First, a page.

We endorse Parliament’s commitment to reducing the amount of impaired-driving offences on Canadian roads. Eliminating the “reasonable grounds to suspect”[xii] requirement will arguably assist officers in enforcing the law and protecting the Canadian public. Indeed, some would argue that officers have difficulty securing the necessary grounds required to issue a demand for a breath sample. Equally, drunk drivers can act sober when intercepted by police officers and manage to remain undetected. Consequently, there are still many alcohol-impaired drivers on the roads and it is believed that mandatory alcohol screening will greatly reduce the number. Many Commonwealth and European jurisdictions have enacted such laws with resounding success in reducing the number of alcohol-impaired drivers on their roads[xiii]. Also, mandatory alcohol screening serves court efficiency purposes by lessening the evidentiary burden on prosecutors who won’t be required to prove reasonable grounds to suspect.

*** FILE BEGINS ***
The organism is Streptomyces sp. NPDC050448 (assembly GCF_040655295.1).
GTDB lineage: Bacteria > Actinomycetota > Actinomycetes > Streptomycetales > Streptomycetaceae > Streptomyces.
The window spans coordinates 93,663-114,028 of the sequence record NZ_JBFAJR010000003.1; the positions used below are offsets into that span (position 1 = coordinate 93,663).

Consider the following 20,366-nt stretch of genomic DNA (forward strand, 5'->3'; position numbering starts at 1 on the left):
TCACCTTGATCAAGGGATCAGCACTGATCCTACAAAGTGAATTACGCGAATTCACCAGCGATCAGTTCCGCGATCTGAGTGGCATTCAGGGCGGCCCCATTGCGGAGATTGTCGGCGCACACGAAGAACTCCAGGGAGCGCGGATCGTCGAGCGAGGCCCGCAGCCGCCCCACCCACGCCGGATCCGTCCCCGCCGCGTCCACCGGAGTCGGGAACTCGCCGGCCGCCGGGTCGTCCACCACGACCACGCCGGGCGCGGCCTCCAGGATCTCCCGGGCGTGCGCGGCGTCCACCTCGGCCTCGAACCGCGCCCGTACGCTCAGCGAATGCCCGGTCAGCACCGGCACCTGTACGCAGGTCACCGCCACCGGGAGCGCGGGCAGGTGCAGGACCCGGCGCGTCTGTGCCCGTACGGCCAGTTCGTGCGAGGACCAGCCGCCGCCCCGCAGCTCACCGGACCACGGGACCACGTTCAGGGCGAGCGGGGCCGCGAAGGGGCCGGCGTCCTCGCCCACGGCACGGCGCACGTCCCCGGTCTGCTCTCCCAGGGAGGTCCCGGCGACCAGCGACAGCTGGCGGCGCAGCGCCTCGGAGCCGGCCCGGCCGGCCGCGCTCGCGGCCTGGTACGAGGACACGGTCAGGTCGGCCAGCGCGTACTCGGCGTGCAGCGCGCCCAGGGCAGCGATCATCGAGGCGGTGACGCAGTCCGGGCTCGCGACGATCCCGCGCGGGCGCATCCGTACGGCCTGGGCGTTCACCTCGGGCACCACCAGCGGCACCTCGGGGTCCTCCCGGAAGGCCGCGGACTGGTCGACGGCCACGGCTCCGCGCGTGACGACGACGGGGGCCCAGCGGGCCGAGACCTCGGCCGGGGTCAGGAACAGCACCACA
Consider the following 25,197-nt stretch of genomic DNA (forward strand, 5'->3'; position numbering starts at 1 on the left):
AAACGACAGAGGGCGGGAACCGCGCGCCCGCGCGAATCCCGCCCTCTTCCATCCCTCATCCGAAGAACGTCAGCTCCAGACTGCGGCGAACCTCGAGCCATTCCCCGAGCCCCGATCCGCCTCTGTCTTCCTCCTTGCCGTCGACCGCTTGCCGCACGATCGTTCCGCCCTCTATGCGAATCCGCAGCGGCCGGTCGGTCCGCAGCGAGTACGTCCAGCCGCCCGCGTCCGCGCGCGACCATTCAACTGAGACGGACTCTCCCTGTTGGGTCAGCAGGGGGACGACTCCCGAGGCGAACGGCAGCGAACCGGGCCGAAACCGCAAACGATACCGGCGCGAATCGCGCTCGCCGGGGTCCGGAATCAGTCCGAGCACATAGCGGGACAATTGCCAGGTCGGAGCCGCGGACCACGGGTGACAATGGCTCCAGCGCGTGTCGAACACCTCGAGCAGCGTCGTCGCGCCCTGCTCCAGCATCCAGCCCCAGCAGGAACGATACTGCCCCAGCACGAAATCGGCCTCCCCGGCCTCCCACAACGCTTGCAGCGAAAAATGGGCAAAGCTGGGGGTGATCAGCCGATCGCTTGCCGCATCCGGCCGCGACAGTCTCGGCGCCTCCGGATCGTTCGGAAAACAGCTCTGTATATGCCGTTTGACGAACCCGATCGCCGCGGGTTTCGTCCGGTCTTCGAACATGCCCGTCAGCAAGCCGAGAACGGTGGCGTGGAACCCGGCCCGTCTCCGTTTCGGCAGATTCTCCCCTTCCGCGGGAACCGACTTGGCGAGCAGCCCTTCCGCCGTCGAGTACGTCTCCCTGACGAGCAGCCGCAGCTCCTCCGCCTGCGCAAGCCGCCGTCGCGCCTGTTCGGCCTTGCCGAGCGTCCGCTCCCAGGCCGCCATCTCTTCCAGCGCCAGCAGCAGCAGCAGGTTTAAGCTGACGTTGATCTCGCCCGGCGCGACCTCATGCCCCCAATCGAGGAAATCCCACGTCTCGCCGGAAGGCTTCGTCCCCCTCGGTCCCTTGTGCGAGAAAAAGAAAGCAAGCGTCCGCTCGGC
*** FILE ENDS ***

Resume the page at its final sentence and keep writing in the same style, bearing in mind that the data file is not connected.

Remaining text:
We do recognize the Charter risks of mandatory alcohol screening. Fortunately, in our legal system, the courts will be responsible to determine its constitutionality. The CCJA believes that there are good and valid arguments to find that such violations are justified under section 1 of the Charter.
The CCJA endorses much of Bill C-46. Reinforcing roadside drug detection powers, hybridizing certain offences, limiting certain arguably unwarranted legal defences and enacting mandatory alcohol-screening are supported. However, the CCJA believes that the creation of per se drug-impaired driving offences and the toughening of sentencing provisions are not appropriate. Parliament must ensure that any proposal for legislative reform is evidence-based, reasonable, fair and workable.